Quad Cities, IL/IA

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How to BEAT the BIG O — Ovarian Cancer


By Jodie Shagrin Kavensky, NormaLeah Ovarian Cancer Foundation

September is National Ovarian Cancer Awareness month. Because there is no reliable screening test, all women — and the men who love them — must be aware of the symptoms, risk factors, and diagnostic techniques for the best chance to survive a disease that is insidious and lethal. Hopefully this information will also empower you to become a vigilant self-advocate for your health.

One in 72 women reading this article will develop ovarian cancer, with an estimated 22,000 new diagnoses each year. As the fifth leading cause of cancer deaths among American women, about 14,500 will die from it in 2015 — more than all other gynecologic cancers combined. The survival rate past five years is currently less than 30 percent.

These statistics are scary, but the good news is that women can survive ovarian cancer if it is diagnosed in its earliest stages. Unfortunately, many women think a pap test detects ovarian cancer (it doesn’t), and that women without ovaries cannot develop the disease (they can). At the NormaLeah Ovarian Cancer Foundation, we work hard to educate women about these facts in an effort to decrease the mortality rate. If detected early, nearly 92 percent of women will survive past that five-year mark.

Founded in 2008 as a non-profit organization, we honor the memories of my mother (Norma) and aunt (Leah) who died from the disease. Our mission is to create public awareness, promote early detection, and support research for ovarian cancer, which is often (needlessly) called a silent killer. Two main programs are helping us achieve these goals…our BEAT the BIG O campaign aimed at women on the street, and a new RULE OUT! Ovarian Cancer Medical Education program that reaches out to front-line health care professionals so they can recognize and diagnose the disease when it is most treatable.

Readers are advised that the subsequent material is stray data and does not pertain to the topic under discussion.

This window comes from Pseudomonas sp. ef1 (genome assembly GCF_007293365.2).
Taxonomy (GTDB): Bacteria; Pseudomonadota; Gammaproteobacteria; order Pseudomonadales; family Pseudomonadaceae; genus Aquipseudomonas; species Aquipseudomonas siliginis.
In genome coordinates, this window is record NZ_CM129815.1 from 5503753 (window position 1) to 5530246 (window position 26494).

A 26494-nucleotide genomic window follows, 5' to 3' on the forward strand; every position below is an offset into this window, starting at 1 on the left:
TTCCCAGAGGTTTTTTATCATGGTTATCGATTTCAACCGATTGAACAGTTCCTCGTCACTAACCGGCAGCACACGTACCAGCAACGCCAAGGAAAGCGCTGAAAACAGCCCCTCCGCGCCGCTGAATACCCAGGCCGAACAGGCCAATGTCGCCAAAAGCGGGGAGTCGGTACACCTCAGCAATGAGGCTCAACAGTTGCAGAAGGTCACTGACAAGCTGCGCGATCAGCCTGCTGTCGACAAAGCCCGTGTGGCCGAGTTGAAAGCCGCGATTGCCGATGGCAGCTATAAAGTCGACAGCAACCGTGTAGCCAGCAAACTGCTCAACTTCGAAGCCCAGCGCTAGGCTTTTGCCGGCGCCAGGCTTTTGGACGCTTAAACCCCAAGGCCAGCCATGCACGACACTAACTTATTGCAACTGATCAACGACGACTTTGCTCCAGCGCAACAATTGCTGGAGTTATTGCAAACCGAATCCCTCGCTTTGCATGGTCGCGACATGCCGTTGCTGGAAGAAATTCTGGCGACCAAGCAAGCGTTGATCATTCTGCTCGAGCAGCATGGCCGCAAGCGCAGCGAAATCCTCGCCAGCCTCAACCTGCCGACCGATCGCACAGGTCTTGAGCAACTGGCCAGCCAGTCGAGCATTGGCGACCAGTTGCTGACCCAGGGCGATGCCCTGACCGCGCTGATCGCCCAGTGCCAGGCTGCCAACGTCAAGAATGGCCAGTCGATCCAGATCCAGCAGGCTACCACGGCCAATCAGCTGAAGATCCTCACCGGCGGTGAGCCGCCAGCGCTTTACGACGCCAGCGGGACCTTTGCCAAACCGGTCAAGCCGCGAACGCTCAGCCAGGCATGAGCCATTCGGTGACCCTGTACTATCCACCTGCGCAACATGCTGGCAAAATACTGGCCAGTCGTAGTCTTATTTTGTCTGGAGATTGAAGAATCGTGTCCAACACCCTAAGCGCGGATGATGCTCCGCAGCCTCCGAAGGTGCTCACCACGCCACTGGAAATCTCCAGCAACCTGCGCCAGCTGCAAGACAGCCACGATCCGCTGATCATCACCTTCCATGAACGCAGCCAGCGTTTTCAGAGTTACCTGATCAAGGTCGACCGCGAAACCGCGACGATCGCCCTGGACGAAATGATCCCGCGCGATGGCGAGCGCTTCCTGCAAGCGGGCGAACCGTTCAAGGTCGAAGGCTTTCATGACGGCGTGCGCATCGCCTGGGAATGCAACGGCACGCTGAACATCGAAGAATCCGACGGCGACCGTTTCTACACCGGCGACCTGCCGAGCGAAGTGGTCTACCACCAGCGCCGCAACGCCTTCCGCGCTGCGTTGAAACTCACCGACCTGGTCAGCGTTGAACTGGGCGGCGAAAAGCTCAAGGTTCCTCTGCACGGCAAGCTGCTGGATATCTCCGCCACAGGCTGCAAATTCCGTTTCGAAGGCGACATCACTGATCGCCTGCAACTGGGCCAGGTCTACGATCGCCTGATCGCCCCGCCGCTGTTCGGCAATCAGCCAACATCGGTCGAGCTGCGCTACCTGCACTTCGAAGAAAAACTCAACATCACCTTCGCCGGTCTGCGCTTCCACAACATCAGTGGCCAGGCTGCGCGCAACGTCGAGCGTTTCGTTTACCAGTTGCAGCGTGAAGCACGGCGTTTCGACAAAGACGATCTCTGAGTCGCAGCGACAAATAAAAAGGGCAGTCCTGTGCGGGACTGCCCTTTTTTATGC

All year long, NormaLeah volunteers hand out thousands of cards that use the BEAT acronym to list the most common symptoms — Bloating, Eating less/feeling fuller, Abdominal and/or back pain, and Trouble with your bladder and bowels. The cards can be mounted on bathroom mirrors where they serve as daily reminders for women to recognize changes in their normal habits. In September, our foundation places “TEALtag” window clings in dozens of community businesses, drawing additional attention to the disease and its symptoms.

It is also important for women to know the risk factors for the disease  — especially a family history of breast, ovarian, or colon cancer — and utilize active surveillance techniques. Because there is no acceptable screening test, we urge any woman who is experiencing symptoms or is at high risk to request testing, including a CA125 blood test, transvaginal ultrasound, and rectal-pelvic exam. If ovarian cancer is suspected, a referral to a gynecologic oncologist is of paramount importance.

All of our materials are distributed free of charge from our world headquarters, located in downtown Rock Island; and we welcome the opportunity to empower Quad City women through speaking engagements and women’s events. Please visit our website at www.normaleah.org or contact us at 309-794-0009 to learn more about the disease, and how you can help us rise up against ovarian cancer.

Photo credit: fotostorm/iStock